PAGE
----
God Loveth the Righteous

Representative Text

1 God loveth the righteous, His goodness is sure,
He never forsaketh the good and the pure;
Yet once my faith faltered, I envied the proud,
In doubt and disquiet my spirit was bowed.

2 The wicked are prospered and firm is their strength,
No pangs do they suffer, though death come at length;
They are not in trouble as other men are,
The plagues of their fellows they view from afar.

3 In garments of boasting and violence decked,
With wealth more abundant than heart could expect,
They scoff, and the helpless they proudly oppress,
The heav'ns and the earth they assume to possess.

4 Despising God's people, they cause them to drain
The cup of oppression, injustice, and pain;
They question God's knowledge and boldly defy
The might and the justice of God the Most High.

5 The wicked, grown wealthy, have comfort and peace,
While I, daily chastened, see troubles increase,
And, wronging God's children, I cried in my pain,
That clean hands are worthless and pure hearts are vain.

6 I went to God's temple: my doubts were dispelled,
The end of life's journey I clearly beheld;
I saw in what peril ungodly men stand
With sudden destruction and ruin at hand.

7 As when one awaking forgetteth his dream,
So God will despise them, though great they may seem;
My envy was senseless, my grief was for nought,
Because i was faithless, and foolish my thought.

Psalter: with responsive readings, 1912

Text Information

First Line: God loveth the righteous, His goodness is sure
Title: God Loveth the Righteous
Language: English
Copyright: Public Domain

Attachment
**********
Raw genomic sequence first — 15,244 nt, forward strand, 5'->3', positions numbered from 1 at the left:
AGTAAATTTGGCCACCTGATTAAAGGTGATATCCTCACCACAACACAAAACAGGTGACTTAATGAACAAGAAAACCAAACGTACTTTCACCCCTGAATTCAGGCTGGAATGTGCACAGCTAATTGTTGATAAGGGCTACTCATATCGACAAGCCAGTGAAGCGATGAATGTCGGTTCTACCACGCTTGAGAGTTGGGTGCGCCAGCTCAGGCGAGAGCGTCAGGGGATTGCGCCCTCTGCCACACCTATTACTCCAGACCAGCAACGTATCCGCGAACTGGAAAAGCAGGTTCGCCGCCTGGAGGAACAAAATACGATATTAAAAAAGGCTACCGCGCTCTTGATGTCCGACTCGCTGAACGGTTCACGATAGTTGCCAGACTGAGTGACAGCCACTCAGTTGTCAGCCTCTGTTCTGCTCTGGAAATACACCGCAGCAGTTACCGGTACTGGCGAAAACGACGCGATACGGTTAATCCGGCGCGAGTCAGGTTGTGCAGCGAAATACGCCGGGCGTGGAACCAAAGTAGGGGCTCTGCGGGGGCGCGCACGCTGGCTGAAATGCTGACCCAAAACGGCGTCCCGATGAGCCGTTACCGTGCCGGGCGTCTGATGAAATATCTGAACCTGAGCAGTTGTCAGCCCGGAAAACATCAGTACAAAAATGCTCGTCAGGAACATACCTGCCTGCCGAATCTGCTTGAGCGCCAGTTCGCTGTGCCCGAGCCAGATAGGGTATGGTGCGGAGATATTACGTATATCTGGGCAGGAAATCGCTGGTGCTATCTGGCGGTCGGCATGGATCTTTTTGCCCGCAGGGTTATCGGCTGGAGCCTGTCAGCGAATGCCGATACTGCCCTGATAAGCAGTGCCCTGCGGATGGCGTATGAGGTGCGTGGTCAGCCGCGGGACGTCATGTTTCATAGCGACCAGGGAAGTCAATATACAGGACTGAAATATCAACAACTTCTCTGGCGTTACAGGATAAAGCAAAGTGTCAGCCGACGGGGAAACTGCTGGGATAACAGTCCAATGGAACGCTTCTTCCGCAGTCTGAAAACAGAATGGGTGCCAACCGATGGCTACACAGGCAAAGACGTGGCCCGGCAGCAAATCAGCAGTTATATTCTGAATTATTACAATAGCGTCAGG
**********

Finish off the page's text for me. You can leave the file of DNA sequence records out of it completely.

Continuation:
Godly wisdom concerning the destinies of the righteous and the wicked.

Scripture References:
st. 1 = vv. 1-3
st. 2 = vv. 4-6
st. 3 = vv. 6-10
st. 4 = vv. 11-14
st. 5 = vv. 13-20
st. 6 = vv. 21-24
st. 7 = vv. 25-26
st. 8 = vv. 27-28

Psalm 73, the first in Book III of the Psalms, addresses one of the most disturbing problems of the Old Testament saints: Why do the wicked often prosper while the righteous endure much suffering (see also 1, 34, 37, 49, and 112)? The psalmist confesses confidence in the LORD, but describes how his faith faltered when he considered this problem (st. 1). We too can see the wicked prosper and in good health (st. 2), even though they are proud and arrogant, "scoff at the helpless" (st. 3), and curse God Most High. Meanwhile our own troubles may increase (st. 4), and we may be tempted to become like the wicked and denounce God. Resolution comes only when we stand in God's presence–then we can discern the final outcome of wicked living (st. 5). God will never fail to sustain us throughout our lives and afterward will take us to glory (st. 6). With that assurance, we confess our dependence on God alone and our conviction that God will sustain us forever (st. 7). The psalm concludes with renewed commitment to trust in God and a promise to make God's grace known to others (st. 8). The versification (somewhat altered) is from the 1912 Psalter. Another setting of Psalm 73 is at 554.

Liturgical Use:
Whenever "the fear of the LORD is the beginning of wisdom" is proclaimed; especially appropriate when Christians suffer and the wicked prosper and grow defiant in their prosperity.

--Psalter Hymnal Handbook



Ira David Sankey (b. Edinburgh, PA, 1840; d. Brooklyn, NY, 1908) composed HIDING IN THEE (also known as SANKEY) and first published it in Welcome Tidings (1887), compiled by Lowry, Doane (PHH 473), and Sankey. It was set to the text "O Safe to the Rock That Is Higher than I." The four lines of HIDIN…

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ST. DENIO is based on "Can mlynedd i nawr" ("A Hundred Years from Now"), a traditional Welsh ballad popular in the early nineteenth century. It was first published as a hymn tune in John Roberts's Caniadau y Cyssegr (Hymns of the Sanctuary, 1839). The tune title refers to St. Denis, the patron saint…

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The Cyber Hymnal #1862
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Psalter Hymnal (Gray) #73
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Psalter Hymnal (Gray) #73


The Cyber Hymnal #1862

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